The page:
Friday, January 15, 2021
Fast Food Accountability and Standards (FAST) Recovery Act Comes in Response to Cooks’, Cashiers’ Demand for Increased Corporate Accountability Amid COVID-19 Pandemic
(FAST) Recovery Act Comes in Response to Cooks’, Cashiers’ Demand for Increased Corporate Accountability
SACRAMENTO – (Friday, Jan. 15, 2021) – As fast food workers nationwide strike for fair wages, today California State Assemblywoman Lorena Gonzalez (D-San Diego) introduced Assembly Bill 257, the first statewide legislation to address workplace health and safety issues that have long-plagued the fast food industry and have been exacerbated by the COVID-19 pandemic.
“While multi-billion dollar fast-food corporations are collecting record profits during the pandemic, their workers continue to be paid dismally low-wages and have to work multiple jobs to make ends meet. While putting their health on the line to serve customers, they are denied paid sick leave and forced to compromise their safety at work,” Assemblywoman Lorena Gonzalez said. “To address the failures of this industry to create secure, good quality jobs, fast food workers need the authority in state law to shape their own workplace standards and hold their employers accountable without facing retaliation.”
AB 257, known as the Fast Food Accountability and Standards (FAST) Recovery Act, will guarantee fast food workers at large chain fast-food establishments the ability to shape industry-wide workplace standards and empower workers to hold companies accountable for providing safe working conditions.
Since the start of the COVID-19 pandemic, the cooks and cashiers who make up California’s largely Latino, API and Black fast food workforce have shown up for work, despite many being denied basic protections like PPE and paid sick leave. In more than 200 complaints filed with state and local health agencies, workers have detailed harrowing working conditions such as COVID-19 outbreaks in their stores, being asked to wear doggie diapers or coffee filters as masks, and being forced to work sick under threat of retaliation.
“I have gone on strike over COVID-concerns 4 times since the beginning of the pandemic, one of my co-workers fought for her life on a ventilator, and one died of COVID complications,” said Laura Pozos, a worker at a corporate-owned and -operated McDonald’s in Monterey Park. “Despite walking off the job and making demands for basic protections, my co-workers and I are currently facing another COVID outbreak in our store. But COVID isn’t the first crisis workers like me have dealt with. In the face of low wages, a lack of benefits and job security, it has been clear that fast food workers need power on the job. Large fast-food chains can and must do better by workers. We hope the FAST Recovery Act can accomplish these two things.”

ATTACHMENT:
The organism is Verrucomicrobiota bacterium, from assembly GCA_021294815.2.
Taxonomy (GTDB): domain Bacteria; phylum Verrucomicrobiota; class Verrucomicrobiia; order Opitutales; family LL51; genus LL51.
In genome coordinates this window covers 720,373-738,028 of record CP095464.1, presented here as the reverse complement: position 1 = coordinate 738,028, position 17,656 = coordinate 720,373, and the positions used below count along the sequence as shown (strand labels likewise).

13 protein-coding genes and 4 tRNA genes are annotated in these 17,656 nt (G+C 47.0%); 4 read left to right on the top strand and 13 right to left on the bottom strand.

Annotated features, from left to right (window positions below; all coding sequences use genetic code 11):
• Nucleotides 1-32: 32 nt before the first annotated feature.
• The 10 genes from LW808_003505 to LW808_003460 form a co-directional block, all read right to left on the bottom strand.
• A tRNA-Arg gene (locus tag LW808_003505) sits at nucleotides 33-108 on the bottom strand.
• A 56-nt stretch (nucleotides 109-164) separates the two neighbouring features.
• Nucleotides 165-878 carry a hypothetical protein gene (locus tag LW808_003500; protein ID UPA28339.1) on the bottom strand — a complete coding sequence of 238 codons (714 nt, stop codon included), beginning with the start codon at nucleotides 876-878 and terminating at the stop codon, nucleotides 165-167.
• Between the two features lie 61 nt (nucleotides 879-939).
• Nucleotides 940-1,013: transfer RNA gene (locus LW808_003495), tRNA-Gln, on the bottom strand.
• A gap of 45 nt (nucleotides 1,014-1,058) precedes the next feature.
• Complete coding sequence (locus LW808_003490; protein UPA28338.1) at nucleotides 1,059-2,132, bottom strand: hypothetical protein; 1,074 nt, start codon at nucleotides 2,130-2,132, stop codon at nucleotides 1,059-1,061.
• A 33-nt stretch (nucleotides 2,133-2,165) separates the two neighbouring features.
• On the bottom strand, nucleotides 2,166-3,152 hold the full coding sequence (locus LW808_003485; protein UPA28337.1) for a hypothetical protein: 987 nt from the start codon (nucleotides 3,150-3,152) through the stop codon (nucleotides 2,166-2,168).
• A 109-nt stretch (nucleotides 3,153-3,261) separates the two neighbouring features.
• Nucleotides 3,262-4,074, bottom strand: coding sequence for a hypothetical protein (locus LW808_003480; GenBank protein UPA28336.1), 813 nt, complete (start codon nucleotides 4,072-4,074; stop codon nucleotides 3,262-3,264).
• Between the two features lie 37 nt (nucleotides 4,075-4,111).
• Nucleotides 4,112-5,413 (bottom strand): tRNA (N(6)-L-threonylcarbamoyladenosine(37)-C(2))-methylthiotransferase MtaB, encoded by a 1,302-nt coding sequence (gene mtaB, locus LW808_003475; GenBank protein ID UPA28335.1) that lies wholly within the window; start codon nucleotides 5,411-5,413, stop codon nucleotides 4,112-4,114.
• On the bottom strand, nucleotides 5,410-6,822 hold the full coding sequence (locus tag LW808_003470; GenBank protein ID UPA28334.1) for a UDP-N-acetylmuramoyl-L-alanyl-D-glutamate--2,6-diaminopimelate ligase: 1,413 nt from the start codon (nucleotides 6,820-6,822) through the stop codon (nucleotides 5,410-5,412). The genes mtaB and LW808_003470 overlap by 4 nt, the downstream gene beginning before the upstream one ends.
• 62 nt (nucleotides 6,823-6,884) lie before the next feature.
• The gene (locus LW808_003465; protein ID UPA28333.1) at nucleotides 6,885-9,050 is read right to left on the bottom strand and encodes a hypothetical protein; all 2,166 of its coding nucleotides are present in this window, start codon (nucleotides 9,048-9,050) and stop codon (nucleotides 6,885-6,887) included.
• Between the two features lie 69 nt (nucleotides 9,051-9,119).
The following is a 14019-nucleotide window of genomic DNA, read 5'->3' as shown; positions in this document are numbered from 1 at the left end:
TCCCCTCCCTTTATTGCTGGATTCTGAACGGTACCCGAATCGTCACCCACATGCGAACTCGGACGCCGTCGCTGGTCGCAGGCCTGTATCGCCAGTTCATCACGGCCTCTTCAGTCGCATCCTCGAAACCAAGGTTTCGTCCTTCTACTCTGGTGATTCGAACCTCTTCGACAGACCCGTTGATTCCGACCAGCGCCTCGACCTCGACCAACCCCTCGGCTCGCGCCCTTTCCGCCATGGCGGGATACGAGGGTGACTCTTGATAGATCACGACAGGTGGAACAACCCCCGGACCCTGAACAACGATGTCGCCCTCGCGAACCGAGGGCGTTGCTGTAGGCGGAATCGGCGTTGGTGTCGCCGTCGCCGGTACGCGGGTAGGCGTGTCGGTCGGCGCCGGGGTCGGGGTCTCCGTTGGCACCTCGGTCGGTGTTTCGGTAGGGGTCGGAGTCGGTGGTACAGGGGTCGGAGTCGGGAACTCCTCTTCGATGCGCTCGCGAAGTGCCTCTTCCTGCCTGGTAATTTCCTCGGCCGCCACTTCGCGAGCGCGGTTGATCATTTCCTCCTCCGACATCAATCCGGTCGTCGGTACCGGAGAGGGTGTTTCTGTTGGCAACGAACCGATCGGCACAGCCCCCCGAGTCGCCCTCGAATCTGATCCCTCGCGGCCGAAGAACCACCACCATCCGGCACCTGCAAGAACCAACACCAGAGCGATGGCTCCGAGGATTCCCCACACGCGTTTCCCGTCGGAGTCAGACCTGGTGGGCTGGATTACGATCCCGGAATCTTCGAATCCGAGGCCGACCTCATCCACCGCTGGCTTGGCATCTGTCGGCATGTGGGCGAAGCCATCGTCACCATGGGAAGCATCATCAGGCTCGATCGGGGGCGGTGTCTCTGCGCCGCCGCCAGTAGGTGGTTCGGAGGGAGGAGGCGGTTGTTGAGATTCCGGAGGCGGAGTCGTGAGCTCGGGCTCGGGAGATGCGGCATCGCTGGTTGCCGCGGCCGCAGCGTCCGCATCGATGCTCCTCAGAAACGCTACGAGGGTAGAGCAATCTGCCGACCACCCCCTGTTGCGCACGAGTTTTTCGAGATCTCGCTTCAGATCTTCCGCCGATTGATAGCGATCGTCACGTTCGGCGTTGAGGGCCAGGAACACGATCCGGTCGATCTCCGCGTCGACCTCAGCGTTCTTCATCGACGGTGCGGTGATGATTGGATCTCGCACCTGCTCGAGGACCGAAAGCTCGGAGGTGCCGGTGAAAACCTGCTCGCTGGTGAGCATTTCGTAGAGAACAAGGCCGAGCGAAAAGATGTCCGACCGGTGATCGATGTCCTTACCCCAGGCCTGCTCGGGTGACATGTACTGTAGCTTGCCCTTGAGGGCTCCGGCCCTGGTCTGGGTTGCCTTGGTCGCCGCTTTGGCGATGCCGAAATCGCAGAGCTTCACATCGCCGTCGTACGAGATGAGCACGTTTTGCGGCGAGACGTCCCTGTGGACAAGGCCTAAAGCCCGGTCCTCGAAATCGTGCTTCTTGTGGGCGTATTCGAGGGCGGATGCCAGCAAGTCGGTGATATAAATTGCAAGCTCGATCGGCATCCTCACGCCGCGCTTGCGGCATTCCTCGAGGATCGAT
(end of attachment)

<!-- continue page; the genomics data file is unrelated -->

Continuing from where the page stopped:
The FAST Recovery Act has the support of Fight for $15 and SEIU California, whose members have played prominent roles in the passage of landmark legislation for California workers such as the $15 minimum wage and a first-in-the-nation pandemic preparation law to ensure that healthcare and other essential workers have the PPE they need to stay safe on the frontlines.
“California has been a leader in workers’ rights, and the FAST Recovery Act ensures that fast-food workers have a seat at the table and a role in improving safety in an industry rife with workplace abuses,” said Joseph Bryant, SEIU California Executive Board member and SEIU 1021 President. “Whether you’re a fast food worker, gig driver, janitor, security officer, a nursing home or dialysis worker—every worker deserves to have a voice on the job. No essential worker should have to risk their lives or their families’ lives to earn a paycheck.”
In California, more than half a million workers make up the state’s fast food workforce. Despite being the largest and fastest growing group of low-wage, private sector workers in the state, fast food workers lack industry-specific protections. This has resulted in an industry riddled with wage theft, sexual harassment, health and safety hazards, discrimination, and workplace violence.
Since 2013, California’s fast food workers have organized and spoken out about their working conditions. Their movement successfully put the state on a path toward a $15 an hour minimum wage. On Friday, hundreds of California fast food workers have walked off the job in solidarity with other workers in 15 cities across the nation demanding a federal minimum wage of $15 an hour. Workers also voiced their support for the FAST Recovery Act to ensure California builds towards a more equitable economy when emerging from this crisis.
For questions or to schedule an interview with Assemblywoman Gonzalez, contact Sami Gallegos: email@example.com